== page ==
Monday, March 16, 2009

The Concept of Fiduciary Duty in Business Administration

Business schools have been in existence for more than a century, but they have failed to articulate a meaningful explication of the concept of fiduciary duty as it applies to managers. This omission is striking because the primary duty of management is to serve shareholders. The subject of economics, specifically information economics, has developed an attenuated image of fiduciary duty as alignment of two utility functions--that of manager or agent and that of principal or stockholder. However, the practical ramifications of such alignment are not explicit and remain a sphinx-like riddle.

Do managers owe a duty of disclosure to shareholders, and if so, what competencies are required to exercise such disclosure?

Do managers owe a duty to act in good faith toward shareholders? If so, what is the ethical make up required of managers?

Must managers be capable of explaining bad news in a balanced way? If so, what competencies are required?

Are managers expected to act on behalf of shareholders? If so, to what degree does an understanding of economics, incentives and accounting serve as a pre-requisite to competent managerial action?

How far are boards expected to go in assessing personnel standards and systems?

These questions are not asked in management courses. Nor are they answered. They are not asked in business schools at all, nor are they answered.

It is not surprising that American business has become a spectacle of bad ethics, incompetence, mismanagement and waste. Corporate boards have not been required to develop standards of competence. Little is expected of boards. Managers are compensated on the basis of stock market trends that do not reflect managerial skill.


Pinni said...

...and of course, they usually are not held accountable for such conduct due to the manager-friendly Delaware laws in existence. However, is this not an argument against Federalism? Under the Federalism argument, as I see it, each state acts as a laboratory, testing out various new laws without harming the entire union. With corporate law however, each state lowered the liability they placed on the manager, enticing them to come incorporate in their state. (The benefit to the state is they get the filing fees, etc.) This trend continued until Delaware offered the most manager-friendly laws in existence. Perhaps, the best solution to this problem is to nationalize our corporate law. The federal government would not have an incentive to offer a "get out of jail free card" to all managers as they would not be competing with other States for these taxes. What do you think?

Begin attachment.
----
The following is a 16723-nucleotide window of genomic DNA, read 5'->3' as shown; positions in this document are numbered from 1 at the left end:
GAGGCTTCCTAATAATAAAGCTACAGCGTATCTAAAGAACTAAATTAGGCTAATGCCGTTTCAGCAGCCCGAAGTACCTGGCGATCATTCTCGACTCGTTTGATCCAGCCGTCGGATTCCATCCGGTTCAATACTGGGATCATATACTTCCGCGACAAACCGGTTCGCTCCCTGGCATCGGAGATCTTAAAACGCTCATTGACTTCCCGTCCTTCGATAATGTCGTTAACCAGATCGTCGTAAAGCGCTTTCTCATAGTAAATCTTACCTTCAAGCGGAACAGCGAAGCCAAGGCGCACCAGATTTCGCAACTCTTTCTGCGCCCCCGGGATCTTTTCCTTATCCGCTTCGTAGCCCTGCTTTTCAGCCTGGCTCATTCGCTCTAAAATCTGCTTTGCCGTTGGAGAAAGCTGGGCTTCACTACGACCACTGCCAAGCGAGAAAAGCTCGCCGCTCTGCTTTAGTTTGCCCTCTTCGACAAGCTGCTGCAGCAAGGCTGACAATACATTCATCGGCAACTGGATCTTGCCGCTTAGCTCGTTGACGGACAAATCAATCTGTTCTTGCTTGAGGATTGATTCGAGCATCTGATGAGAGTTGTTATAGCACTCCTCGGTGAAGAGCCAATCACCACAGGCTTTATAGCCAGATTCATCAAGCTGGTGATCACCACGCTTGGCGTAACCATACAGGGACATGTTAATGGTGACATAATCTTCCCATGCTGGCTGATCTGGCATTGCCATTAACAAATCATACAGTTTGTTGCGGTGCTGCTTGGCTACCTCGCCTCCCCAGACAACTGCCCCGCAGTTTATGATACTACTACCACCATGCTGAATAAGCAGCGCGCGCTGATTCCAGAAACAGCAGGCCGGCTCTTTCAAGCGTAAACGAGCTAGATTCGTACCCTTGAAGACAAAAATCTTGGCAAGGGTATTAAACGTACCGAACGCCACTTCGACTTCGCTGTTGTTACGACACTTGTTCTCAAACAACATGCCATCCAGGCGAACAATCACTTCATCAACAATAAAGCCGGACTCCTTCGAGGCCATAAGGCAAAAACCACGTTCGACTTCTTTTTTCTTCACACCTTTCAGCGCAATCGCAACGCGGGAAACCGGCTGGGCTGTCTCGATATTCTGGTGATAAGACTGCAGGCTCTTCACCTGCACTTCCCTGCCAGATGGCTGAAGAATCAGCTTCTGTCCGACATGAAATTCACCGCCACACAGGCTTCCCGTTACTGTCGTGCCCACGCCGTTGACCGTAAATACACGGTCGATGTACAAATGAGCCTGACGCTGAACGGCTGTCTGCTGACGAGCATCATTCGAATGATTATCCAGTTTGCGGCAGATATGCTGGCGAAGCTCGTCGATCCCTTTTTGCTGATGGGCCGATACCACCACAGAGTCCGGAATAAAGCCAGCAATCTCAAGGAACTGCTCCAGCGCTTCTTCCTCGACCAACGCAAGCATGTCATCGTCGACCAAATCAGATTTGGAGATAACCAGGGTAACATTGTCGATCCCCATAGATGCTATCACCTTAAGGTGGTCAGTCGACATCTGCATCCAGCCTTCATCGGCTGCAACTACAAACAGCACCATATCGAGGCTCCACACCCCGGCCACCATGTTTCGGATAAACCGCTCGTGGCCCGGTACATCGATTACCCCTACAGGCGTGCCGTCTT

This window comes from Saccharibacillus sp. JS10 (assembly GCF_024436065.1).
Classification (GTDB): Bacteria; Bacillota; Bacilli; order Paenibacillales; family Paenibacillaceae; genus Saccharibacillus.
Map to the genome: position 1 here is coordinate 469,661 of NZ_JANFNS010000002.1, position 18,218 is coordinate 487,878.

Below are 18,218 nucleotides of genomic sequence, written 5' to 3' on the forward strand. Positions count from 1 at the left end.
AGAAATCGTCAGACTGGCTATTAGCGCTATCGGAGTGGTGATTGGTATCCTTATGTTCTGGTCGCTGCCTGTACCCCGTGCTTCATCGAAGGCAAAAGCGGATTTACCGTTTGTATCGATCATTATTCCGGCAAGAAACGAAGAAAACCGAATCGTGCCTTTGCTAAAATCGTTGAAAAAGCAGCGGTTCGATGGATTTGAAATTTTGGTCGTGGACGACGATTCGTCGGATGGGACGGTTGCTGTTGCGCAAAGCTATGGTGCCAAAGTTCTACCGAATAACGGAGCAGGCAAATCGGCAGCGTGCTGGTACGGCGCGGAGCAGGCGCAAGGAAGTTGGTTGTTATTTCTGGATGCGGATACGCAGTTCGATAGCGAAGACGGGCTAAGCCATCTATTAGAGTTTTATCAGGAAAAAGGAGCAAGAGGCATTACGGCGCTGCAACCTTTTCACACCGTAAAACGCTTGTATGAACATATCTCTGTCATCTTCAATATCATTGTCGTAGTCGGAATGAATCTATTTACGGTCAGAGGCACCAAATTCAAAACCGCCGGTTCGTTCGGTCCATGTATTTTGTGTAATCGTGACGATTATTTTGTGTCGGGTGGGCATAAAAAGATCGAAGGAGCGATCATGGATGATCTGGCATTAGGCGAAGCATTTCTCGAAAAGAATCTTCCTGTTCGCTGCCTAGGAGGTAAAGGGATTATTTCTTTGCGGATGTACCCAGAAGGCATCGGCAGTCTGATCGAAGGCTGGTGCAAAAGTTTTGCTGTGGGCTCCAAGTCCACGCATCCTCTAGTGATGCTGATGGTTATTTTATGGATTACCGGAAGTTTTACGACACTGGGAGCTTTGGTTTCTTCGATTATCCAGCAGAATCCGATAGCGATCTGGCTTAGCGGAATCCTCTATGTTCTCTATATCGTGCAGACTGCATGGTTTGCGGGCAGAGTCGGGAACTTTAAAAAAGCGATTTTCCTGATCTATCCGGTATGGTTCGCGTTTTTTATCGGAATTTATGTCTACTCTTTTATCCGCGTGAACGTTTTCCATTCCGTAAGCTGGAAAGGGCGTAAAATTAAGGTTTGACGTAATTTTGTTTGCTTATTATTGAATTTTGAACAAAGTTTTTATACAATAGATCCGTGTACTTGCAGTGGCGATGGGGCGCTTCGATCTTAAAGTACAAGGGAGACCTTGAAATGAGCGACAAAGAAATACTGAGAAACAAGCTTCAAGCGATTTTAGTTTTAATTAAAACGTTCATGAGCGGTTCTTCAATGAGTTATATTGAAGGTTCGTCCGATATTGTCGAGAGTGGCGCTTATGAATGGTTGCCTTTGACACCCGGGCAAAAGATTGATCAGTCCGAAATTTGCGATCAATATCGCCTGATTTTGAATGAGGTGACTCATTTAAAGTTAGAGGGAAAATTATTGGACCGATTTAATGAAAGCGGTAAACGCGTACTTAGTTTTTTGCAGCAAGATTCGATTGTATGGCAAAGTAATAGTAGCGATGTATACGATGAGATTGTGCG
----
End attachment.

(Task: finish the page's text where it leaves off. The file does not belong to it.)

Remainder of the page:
With best regards,
Pinni Bohm

Mitchell Langbert said...

I don't think law is the solution to mismanagement. Better management is. Where is the state that passed a law mandating that the car companies must adopt quality practices better than the Japanese's? Not that I'd want one. I think it's a mistake to rely on law to encourage competitive industry. Industry is uncompetitive because of too much federal protection via the Federal Reserve Bank, friendly regulation and the like. Investors invest in stock of poorly managed firms because interest rates are artificially low because of the Fed. In a market economy, given the garbage that passes as corporate enterprise, interest rates would be 14% and someone could retire on a million dollars, instead of 1%.